Every agency wants a piece of government PR business, but getting
it, keeping it, and making it pay is tough. Douglas Quenqua reports on
how to win an account, negotiate the bureaucratic hurdles, and bill for
One of the greatest perks of doing business in Washington, DC is the
opportunity to pursue government contracts. Federal agencies regularly
turn to PR shops for help with image enhancement, public education
campaigns, and any number of communications initiatives. The work is
high-profile, prestigious, and steady.
It's also hard to get, hard to profit from, and full of red tape, which
discourages many agencies from even entering the game. But those that do
swear by it.
"We watched Porter Novelli crack that code a while ago, as well as
Ogilvy and some others," says Ketchum partner Mark Shannon, whose firm
is a recent entrant into the field. "I kept looking at them and
thinking, 'They're not smarter than us, dammit. They just know something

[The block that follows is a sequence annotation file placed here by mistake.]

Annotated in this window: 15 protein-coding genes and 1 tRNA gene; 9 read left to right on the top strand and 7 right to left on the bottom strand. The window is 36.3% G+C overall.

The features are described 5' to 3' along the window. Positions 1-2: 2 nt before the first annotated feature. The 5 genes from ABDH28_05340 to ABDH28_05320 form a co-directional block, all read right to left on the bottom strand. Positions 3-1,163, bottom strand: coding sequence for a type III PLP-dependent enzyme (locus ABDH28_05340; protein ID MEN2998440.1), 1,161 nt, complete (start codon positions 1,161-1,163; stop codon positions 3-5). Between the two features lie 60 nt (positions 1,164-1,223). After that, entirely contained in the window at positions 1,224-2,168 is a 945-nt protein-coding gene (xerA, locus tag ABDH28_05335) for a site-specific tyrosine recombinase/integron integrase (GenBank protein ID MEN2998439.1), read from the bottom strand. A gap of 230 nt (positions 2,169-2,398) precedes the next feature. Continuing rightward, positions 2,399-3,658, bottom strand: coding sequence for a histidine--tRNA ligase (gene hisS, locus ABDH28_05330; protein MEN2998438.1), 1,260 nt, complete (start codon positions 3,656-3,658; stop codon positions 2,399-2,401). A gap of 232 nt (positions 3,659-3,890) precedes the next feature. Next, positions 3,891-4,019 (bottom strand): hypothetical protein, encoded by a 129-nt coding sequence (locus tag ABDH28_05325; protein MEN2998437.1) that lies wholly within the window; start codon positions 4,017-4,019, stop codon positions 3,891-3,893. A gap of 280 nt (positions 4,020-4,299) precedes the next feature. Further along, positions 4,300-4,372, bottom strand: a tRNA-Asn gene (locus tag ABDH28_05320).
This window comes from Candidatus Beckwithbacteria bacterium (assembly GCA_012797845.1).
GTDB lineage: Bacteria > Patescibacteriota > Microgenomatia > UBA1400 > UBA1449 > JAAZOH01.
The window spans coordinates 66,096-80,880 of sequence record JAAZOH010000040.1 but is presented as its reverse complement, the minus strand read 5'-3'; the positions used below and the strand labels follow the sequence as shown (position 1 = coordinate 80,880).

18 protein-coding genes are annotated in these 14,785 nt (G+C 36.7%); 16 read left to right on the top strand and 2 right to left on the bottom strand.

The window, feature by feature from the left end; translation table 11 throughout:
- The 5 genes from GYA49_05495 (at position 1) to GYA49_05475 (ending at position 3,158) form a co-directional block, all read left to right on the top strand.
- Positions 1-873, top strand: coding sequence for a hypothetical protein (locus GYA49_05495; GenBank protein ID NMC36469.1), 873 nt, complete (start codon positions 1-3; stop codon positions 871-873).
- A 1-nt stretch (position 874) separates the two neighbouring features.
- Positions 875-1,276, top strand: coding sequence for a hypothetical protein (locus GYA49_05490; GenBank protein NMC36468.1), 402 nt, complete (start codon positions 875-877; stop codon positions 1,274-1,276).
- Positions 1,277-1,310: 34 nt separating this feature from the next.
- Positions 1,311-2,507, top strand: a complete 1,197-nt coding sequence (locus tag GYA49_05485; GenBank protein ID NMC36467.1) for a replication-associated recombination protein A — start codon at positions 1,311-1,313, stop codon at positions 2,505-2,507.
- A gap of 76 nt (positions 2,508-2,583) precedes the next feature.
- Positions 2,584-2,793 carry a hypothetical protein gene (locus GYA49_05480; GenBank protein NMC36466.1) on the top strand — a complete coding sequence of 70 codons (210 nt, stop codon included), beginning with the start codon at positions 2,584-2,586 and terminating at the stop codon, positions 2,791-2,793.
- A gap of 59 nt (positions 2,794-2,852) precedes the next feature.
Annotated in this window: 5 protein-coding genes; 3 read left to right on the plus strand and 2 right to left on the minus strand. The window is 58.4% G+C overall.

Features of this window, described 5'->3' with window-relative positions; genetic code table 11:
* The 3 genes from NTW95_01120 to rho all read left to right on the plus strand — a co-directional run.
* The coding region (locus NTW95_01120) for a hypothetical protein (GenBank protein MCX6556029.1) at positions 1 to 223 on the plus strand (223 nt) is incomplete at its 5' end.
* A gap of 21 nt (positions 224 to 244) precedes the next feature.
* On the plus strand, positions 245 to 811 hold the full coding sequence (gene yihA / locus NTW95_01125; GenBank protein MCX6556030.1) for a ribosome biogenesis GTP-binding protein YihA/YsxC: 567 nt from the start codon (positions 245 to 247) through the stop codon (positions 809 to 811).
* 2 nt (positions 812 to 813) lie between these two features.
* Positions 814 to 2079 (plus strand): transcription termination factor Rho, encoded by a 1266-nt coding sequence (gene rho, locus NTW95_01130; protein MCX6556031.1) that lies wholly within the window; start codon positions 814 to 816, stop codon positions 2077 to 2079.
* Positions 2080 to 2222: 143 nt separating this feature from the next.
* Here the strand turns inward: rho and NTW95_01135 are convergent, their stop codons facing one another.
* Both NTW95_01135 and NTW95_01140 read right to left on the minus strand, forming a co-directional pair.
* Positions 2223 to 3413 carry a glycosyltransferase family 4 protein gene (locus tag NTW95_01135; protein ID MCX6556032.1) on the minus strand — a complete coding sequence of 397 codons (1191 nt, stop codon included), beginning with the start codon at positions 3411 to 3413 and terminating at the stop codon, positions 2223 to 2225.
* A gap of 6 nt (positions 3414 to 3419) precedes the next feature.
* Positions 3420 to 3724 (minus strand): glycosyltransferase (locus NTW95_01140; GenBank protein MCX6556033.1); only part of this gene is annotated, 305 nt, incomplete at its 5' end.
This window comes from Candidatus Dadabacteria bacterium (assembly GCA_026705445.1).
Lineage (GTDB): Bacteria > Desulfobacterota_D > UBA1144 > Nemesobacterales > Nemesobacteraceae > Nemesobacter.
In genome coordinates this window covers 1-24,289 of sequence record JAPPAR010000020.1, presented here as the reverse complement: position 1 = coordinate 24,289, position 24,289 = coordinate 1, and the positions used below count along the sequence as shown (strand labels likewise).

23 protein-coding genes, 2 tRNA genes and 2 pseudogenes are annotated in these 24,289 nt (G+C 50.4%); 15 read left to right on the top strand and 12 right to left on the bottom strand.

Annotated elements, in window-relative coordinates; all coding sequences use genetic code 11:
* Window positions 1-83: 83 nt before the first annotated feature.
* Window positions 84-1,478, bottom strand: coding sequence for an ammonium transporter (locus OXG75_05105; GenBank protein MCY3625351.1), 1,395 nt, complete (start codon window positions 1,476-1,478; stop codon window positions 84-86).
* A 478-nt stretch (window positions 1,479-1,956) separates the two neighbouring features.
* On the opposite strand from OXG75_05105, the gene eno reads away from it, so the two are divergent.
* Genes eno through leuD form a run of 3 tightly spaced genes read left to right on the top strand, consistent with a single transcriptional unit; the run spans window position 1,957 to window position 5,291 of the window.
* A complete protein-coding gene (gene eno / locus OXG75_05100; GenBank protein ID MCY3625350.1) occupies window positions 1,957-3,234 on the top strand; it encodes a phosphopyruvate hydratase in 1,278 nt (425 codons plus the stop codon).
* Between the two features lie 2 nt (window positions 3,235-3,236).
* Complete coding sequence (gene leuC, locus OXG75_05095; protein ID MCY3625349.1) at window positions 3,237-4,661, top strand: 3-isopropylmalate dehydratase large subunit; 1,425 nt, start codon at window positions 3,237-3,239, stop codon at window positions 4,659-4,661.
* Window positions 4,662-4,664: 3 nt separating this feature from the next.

we don't know.'"
It's a sentiment agreed upon by most firms that make money from
government work - it's just a matter of understanding the obstacles and
then working around them. Understanding a few simple things will make
those hurdles seem much smaller.
The first hurdle for some firms is to get their accounts in order. Firms
chosen to do work for a federal agency are subjected to thorough and
frequent audits, and have to be prepared.
Then there's the question of actually finding out about government RFPs,
This requires more effort on the part of the agency, as no one will
invite you to pitch for them. They are part of the public domain, but
they do not arrive at your doorstep.
The official way to stay in the loop is to read Commerce Business Daily
(available free online at http://cbdnet.access.gpo.gov). This is the
government's official outlet for available work.
All RFPs are listed here as soon as they are issued, and you can be sure
your competitors are reading it.
The best way to find out what's going on, however, is to develop a
reliable network of government communicators. People who work in-house
at the various federal agencies will know about opportunities weeks or